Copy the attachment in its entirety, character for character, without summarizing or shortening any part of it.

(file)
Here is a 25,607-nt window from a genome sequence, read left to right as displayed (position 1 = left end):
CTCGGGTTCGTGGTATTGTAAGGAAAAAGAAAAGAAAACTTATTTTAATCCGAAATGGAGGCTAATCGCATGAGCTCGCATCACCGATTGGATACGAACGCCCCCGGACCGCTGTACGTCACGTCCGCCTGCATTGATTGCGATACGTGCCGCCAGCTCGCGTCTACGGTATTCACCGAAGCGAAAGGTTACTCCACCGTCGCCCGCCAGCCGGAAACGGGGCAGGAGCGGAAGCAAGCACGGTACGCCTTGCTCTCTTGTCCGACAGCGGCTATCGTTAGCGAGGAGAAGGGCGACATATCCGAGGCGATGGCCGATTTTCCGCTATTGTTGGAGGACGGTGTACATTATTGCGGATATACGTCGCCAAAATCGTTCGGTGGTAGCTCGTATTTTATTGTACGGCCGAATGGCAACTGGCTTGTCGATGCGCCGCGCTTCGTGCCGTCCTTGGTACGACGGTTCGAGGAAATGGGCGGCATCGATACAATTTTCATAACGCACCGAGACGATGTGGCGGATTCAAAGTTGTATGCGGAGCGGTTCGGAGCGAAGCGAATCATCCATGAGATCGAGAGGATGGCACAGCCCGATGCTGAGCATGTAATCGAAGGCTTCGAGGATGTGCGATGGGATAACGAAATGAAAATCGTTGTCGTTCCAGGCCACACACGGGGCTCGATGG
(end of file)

Here is a 25,607-nt window from a genome sequence, read left to right as displayed (position 1 = left end):
CTCGGGTTCGTGGTATTGTAAGGAAAAAGAAAAGAAAACTTATTTTAATCCGAAATGGAGGCTAATCGCATGAGCTCGCATCACCGATTGGATACGAACGCCCCCGGACCGCTGTACGTCACGTCCGCCTGCATTGATTGCGATACGTGCCGCCAGCTCGCGTCTACGGTATTCACCGAAGCGAAAGGTTACTCCACCGTCGCCCGCCAGCCGGAAACGGGGCAGGAGCGGAAGCAAGCACGGTACGCCTTGCTCTCTTGTCCGACAGCGGCTATCGTTAGCGAGGAGAAGGGCGACATATCCGAGGCGATGGCCGATTTTCCGCTATTGTTGGAGGACGGTGTACATTATTGCGGATATACGTCGCCAAAATCGTTCGGTGGTAGCTCGTATTTTATTGTACGGCCGAATGGCAACTGGCTTGTCGATGCGCCGCGCTTCGTGCCGTCCTTGGTACGACGGTTCGAGGAAATGGGCGGCATCGATACAATTTTCATAACGCACCGAGACGATGTGGCGGATTCAAAGTTGTATGCGGAGCGGTTCGGAGCGAAGCGAATCATCCATGAGATCGAGAGGATGGCACAGCCCGATGCTGAGCATGTAATCGAAGGCTTCGAGGATGTGCGATGGGATAACGAAATGAAAATCGTTGTCGTTCCAGGCCACACACGGGGCTCGATGG